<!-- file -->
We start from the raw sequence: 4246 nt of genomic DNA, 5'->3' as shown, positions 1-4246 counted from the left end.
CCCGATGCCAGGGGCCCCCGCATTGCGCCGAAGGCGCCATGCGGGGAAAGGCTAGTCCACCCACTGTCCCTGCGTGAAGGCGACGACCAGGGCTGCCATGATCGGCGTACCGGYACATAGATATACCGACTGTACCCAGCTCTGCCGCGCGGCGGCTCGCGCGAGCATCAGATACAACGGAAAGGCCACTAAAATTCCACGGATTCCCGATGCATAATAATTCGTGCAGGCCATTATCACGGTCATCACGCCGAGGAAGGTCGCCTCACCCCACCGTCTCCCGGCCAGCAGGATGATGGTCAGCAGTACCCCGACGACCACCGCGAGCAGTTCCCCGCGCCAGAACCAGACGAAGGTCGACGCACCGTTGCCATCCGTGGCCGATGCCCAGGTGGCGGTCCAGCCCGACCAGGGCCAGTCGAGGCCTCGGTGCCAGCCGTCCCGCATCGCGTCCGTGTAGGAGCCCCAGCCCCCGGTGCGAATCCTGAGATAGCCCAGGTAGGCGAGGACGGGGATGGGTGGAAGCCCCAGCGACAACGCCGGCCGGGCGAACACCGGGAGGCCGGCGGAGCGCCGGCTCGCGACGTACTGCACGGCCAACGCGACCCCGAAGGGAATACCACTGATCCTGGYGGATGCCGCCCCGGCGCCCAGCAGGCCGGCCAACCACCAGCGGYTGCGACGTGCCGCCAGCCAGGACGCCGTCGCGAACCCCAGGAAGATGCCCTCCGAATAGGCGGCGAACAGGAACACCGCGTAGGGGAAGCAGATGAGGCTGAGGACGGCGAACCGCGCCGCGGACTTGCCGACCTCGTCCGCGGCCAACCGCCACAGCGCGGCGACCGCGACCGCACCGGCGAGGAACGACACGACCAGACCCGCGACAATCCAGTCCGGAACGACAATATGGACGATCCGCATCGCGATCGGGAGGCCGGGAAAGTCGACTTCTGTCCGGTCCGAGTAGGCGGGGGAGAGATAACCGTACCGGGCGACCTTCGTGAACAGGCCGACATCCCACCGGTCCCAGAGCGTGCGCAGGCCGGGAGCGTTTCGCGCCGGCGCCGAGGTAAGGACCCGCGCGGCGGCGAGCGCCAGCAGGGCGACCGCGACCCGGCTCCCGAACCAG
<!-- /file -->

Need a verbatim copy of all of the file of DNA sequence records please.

We start from the raw sequence: 4246 nt of genomic DNA, 5'->3' as shown, positions 1-4246 counted from the left end.
CCCGATGCCAGGGGCCCCCGCATTGCGCCGAAGGCGCCATGCGGGGAAAGGCTAGTCCACCCACTGTCCCTGCGTGAAGGCGACGACCAGGGCTGCCATGATCGGCGTACCGGYACATAGATATACCGACTGTACCCAGCTCTGCCGCGCGGCGGCTCGCGCGAGCATCAGATACAACGGAAAGGCCACTAAAATTCCACGGATTCCCGATGCATAATAATTCGTGCAGGCCATTATCACGGTCATCACGCCGAGGAAGGTCGCCTCACCCCACCGTCTCCCGGCCAGCAGGATGATGGTCAGCAGTACCCCGACGACCACCGCGAGCAGTTCCCCGCGCCAGAACCAGACGAAGGTCGACGCACCGTTGCCATCCGTGGCCGATGCCCAGGTGGCGGTCCAGCCCGACCAGGGCCAGTCGAGGCCTCGGTGCCAGCCGTCCCGCATCGCGTCCGTGTAGGAGCCCCAGCCCCCGGTGCGAATCCTGAGATAGCCCAGGTAGGCGAGGACGGGGATGGGTGGAAGCCCCAGCGACAACGCCGGCCGGGCGAACACCGGGAGGCCGGCGGAGCGCCGGCTCGCGACGTACTGCACGGCCAACGCGACCCCGAAGGGAATACCACTGATCCTGGYGGATGCCGCCCCGGCGCCCAGCAGGCCGGCCAACCACCAGCGGYTGCGACGTGCCGCCAGCCAGGACGCCGTCGCGAACCCCAGGAAGATGCCCTCCGAATAGGCGGCGAACAGGAACACCGCGTAGGGGAAGCAGATGAGGCTGAGGACGGCGAACCGCGCCGCGGACTTGCCGACCTCGTCCGCGGCCAACCGCCACAGCGCGGCGACCGCGACCGCACCGGCGAGGAACGACACGACCAGACCCGCGACAATCCAGTCCGGAACGACAATATGGACGATCCGCATCGCGATCGGGAGGCCGGGAAAGTCGACTTCTGTCCGGTCCGAGTAGGCGGGGGAGAGATAACCGTACCGGGCGACCTTCGTGAACAGGCCGACATCCCACCGGTCCCAGAGCGTGCGCAGGCCGGGAGCGTTTCGCGCCGGCGCCGAGGTAAGGACCCGCGCGGCGGCGAGCGCCAGCAGGGCGACCGCGACCCGGCTCCCGAACCAG